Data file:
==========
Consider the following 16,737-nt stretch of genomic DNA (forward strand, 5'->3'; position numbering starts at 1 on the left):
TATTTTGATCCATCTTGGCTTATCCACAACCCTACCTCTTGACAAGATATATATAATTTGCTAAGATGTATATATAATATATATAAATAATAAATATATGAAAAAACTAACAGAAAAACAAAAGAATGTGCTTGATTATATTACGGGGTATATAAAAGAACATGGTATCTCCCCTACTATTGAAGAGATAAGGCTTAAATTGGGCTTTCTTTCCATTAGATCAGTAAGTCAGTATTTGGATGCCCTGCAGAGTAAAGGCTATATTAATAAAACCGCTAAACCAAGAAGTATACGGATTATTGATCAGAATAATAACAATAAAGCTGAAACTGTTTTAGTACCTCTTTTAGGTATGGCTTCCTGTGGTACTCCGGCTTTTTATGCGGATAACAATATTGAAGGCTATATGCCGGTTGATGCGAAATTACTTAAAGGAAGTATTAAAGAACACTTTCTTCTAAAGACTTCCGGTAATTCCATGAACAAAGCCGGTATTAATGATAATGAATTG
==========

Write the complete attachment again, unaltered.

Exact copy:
Consider the following 16,737-nt stretch of genomic DNA (forward strand, 5'->3'; position numbering starts at 1 on the left):
TATTTTGATCCATCTTGGCTTATCCACAACCCTACCTCTTGACAAGATATATATAATTTGCTAAGATGTATATATAATATATATAAATAATAAATATATGAAAAAACTAACAGAAAAACAAAAGAATGTGCTTGATTATATTACGGGGTATATAAAAGAACATGGTATCTCCCCTACTATTGAAGAGATAAGGCTTAAATTGGGCTTTCTTTCCATTAGATCAGTAAGTCAGTATTTGGATGCCCTGCAGAGTAAAGGCTATATTAATAAAACCGCTAAACCAAGAAGTATACGGATTATTGATCAGAATAATAACAATAAAGCTGAAACTGTTTTAGTACCTCTTTTAGGTATGGCTTCCTGTGGTACTCCGGCTTTTTATGCGGATAACAATATTGAAGGCTATATGCCGGTTGATGCGAAATTACTTAAAGGAAGTATTAAAGAACACTTTCTTCTAAAGACTTCCGGTAATTCCATGAACAAAGCCGGTATTAATGATAATGAATTG